original plans were to sell the 700-foot airship to the United
States. However, the test flight failed drastically, however.
After it tore in half, the machine burst into flames, causing
a death toll of 44 British and American people.
Mussolini Becomes Prime Minister of Italy (1922)
Benito Mussolini (1883 - 1945)
was born on July 29, 1833. The journalist/teacher would have
five children with his wife Rachele Guidi. As leader of Italy,
he would go on to become Europe's first fascist dictator. (A
fascist government is one in which a race or nation is placed
before the individual.) Mussolini first came to power as Prime
Minister of Italy. Feeling that Italy had not been compensated
adequately after World War I (the country was given only a few
small territories), he received his position by threatening
to carry out a "March on Rome." Wishing to avoid unnecessary
bloodshed, King Vittorio Emanuele III (or King Victor Emmanuel
III) summoned Mussolini to Rome and asked him to become Prime
Minister in 1922. In October of the same year, Benito Mussolini
and his 22,000 supporters, or Black Shirts, marched into Rome.
In 1925, he became Il Duce or the leader;Italy was now under
a dictatorship. The former journalist/teacher's rise to power
gave Great Britain and France new hopes for European peace.
They were, unfortunately, mistaken.
Benito Mussolini did, however,
reform his country for the better in more ways than one. During
his reign he created new plans that helped industrial and agricultural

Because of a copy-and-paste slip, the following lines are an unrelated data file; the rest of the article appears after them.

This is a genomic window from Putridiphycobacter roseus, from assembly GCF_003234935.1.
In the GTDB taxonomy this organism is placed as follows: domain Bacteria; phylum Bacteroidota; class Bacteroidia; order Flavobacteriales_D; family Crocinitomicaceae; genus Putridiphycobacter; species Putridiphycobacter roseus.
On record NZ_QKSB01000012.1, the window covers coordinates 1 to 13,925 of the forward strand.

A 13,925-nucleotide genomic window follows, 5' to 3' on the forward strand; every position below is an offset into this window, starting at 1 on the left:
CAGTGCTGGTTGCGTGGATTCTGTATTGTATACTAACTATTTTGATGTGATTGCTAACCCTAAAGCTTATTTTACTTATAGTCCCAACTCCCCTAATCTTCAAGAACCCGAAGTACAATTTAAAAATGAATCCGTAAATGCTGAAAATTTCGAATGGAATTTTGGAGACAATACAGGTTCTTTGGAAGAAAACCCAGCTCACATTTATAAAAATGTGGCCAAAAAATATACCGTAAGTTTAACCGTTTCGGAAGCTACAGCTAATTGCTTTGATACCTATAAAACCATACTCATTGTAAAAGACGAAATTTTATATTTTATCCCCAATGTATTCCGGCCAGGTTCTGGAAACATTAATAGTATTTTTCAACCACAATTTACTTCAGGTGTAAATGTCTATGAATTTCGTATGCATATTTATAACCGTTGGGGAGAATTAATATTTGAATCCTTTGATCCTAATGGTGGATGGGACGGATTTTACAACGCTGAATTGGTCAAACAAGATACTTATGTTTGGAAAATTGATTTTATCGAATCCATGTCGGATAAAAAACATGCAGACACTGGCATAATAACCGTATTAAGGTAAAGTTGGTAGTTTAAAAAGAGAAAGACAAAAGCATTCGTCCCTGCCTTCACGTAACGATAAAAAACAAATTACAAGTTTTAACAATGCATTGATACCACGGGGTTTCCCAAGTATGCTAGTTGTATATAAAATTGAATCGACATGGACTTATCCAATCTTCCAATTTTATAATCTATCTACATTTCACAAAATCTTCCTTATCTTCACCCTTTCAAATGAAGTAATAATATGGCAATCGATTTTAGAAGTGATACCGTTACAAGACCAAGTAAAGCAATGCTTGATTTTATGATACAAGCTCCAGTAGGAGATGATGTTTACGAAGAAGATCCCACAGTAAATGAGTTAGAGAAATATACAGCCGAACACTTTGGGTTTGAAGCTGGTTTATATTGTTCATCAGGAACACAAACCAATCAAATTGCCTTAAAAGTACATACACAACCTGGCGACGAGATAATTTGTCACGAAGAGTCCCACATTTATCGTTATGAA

production in Italy. In 1935, however, the nation invaded Ethiopia
and gained control of the country. Mussolini did not enter World
War II until mid-1940, and when he did, he faced several losses.
Eight years later, the same king who gave Mussolini his power
would strip him of it.
While King Victor Emmanuel was
working on a cease-fire, or armistice, with the Allies, Mussolini
(with the help of Germany) put together a puppet Social Republic
in the northern part of his country. Mussolini and Clara Petacci,
his mistress, were killed by partisans on April 28, 1945, when
the two tried to flee to Switzerland.
Gandhi Sent to Jail (1922)
In 1922, Mohandas Karamchand Gandhi
(1869 - 1948), better known to his followers as Mahatma, or
"great soul," was sent to jail. His offense: resisting to accept
British control of India. He carried out his protest by writing
three articles against British rule in Young India, his journal.
The pacifist and his followers used non-violent tactics and
civil disobedience as means of protest. The India Act of 1919
was established so that Britain could eventually grant self-government
to India. Although the act was a step forward, many Indians
believed that change was not happening at a progressive rate.
Mohandas Karamchand Gandhi was
born on October 2, 1869, and assassinated by Nathuram Godse
on January 30, 1948. Before his death he had studied law in
London and practiced in South Africa.
an Independent Nation (1922)
|For a period of forty
years, Great Britain controlled the nation of Egypt (located partly
in Africa and partly in Asia). British troops were sent in 1882,
and the country, officially the Arab Republic of Egypt, gained
its freedom in 1922. However, the British still made their power
known in a number of areas, however. For instance, the Sudan was
kept under British control and soldiers were kept at the Suez
Canal, much to the dismay of many Egyptians.
and His Beer Hall Putsch (1923)
|In November of 1923,
Adolf Hitler and his Storm Troopers attempted to gain control
by barging in on a beer hall meeting. The march was interrupted
when police fired shots, and as a direct result, sixteen of Hitler's
men were killed. Hitler was soon arrested and sent to jail for
treason. It was here that he would later write his book, Mein
Kampf or My Struggle.
|In May 1926, a constitution
was established in Paris for the republic of Lebanon. In order
to try to resolve differences between Muslims and Christians in
the republic, the presidential slot was made open to a Christian
and Prime Minister for a Muslim. Parliament seats and Cabinet